CoPs and PLCs are excellent conduits for learning.  The concept of learning is reinforced when humans are in a group setting; surrounded by those with similar interests.  People can feed off of each other, because one can offer up ideas and thoughts and share them with the other members of the group.  Learning takes place by the sheer interaction of people working together.  People in a CoP or PLC can then take what they have learned from the group meetings and effectively influence their coworkers or their students outside of the group.  Co-workers and students will then, in turn, learn from what they have been taught.  People will then go back to the CoP or PLC and share anything new they, themselves, have learned, and the process continues.  DuFour argued that (as cited in Graham, 2007), “When teachers work together to … help each other develop and implement strategies to improve current levels of student learning, they are engaged in the kind of professional development that builds teacher capacity and sustains school improvement”.  Students, teachers, and administrators all benefit from this collaboration.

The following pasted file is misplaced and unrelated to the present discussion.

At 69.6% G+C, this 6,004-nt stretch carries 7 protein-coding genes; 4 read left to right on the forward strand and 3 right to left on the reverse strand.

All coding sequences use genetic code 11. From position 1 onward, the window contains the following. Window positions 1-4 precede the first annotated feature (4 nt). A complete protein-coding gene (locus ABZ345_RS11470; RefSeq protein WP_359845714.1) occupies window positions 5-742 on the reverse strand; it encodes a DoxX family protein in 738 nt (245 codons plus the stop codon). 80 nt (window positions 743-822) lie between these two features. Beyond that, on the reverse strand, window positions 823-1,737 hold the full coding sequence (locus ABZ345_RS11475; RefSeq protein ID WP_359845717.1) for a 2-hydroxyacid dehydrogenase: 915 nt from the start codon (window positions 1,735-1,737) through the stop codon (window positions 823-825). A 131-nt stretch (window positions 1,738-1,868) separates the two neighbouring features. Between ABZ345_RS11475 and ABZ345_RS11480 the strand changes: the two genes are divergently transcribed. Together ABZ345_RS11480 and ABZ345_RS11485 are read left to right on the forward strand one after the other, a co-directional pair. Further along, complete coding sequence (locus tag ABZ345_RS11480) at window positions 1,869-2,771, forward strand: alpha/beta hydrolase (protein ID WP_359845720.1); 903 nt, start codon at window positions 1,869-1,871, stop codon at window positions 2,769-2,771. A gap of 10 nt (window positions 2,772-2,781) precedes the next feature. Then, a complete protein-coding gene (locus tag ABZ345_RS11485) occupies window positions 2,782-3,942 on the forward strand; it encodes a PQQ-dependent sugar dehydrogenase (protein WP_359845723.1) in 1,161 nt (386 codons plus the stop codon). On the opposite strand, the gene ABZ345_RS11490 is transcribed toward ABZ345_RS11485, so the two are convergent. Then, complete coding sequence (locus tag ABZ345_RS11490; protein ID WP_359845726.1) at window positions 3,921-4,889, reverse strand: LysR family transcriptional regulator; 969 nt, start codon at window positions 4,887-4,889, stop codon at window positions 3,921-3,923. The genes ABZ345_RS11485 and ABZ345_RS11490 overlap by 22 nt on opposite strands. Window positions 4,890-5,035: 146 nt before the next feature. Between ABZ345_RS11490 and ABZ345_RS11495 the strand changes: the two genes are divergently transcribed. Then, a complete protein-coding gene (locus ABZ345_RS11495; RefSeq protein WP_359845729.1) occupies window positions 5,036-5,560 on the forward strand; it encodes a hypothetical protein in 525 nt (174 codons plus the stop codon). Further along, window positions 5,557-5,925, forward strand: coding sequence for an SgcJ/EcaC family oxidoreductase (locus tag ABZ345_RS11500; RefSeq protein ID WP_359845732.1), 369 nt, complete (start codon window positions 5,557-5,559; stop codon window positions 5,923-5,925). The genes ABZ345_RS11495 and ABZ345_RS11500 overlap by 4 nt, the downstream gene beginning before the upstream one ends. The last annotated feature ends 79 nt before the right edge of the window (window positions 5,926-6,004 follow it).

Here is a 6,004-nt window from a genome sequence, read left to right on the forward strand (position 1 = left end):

I am a huge fan of the PLC model, since I work in Higher Education in both an administrative and teaching capacity.  I could see how PLCs could benefit staff, faculty, and students alike.  Ever since reading about PLCs for this assignment, I have begun to think about how I could create one for faculty teaching the Math 099 & 101 (Elementary & Intermediate Algebra) classes at CCSU.  We currently have a Center for Teaching & Faculty Development that holds talks and discussions about various topics of interest.  I would like to start a PLC with a more stream-lined focus – that of sharing and discussing teaching practices for 099/101.  How can I be a better algebra instructor? What can I do to teach these courses and exhibit my academic freedom while still adhering to the CCSS?  Do online quizzes work in the class or do in-person ones seem to work better?  Are students taking advantage of the free online questions?  The questions posed are numerous.  I would love to work to make discussions like this happen.  Sharing of information is never a bad thing.  I’m still working out the details….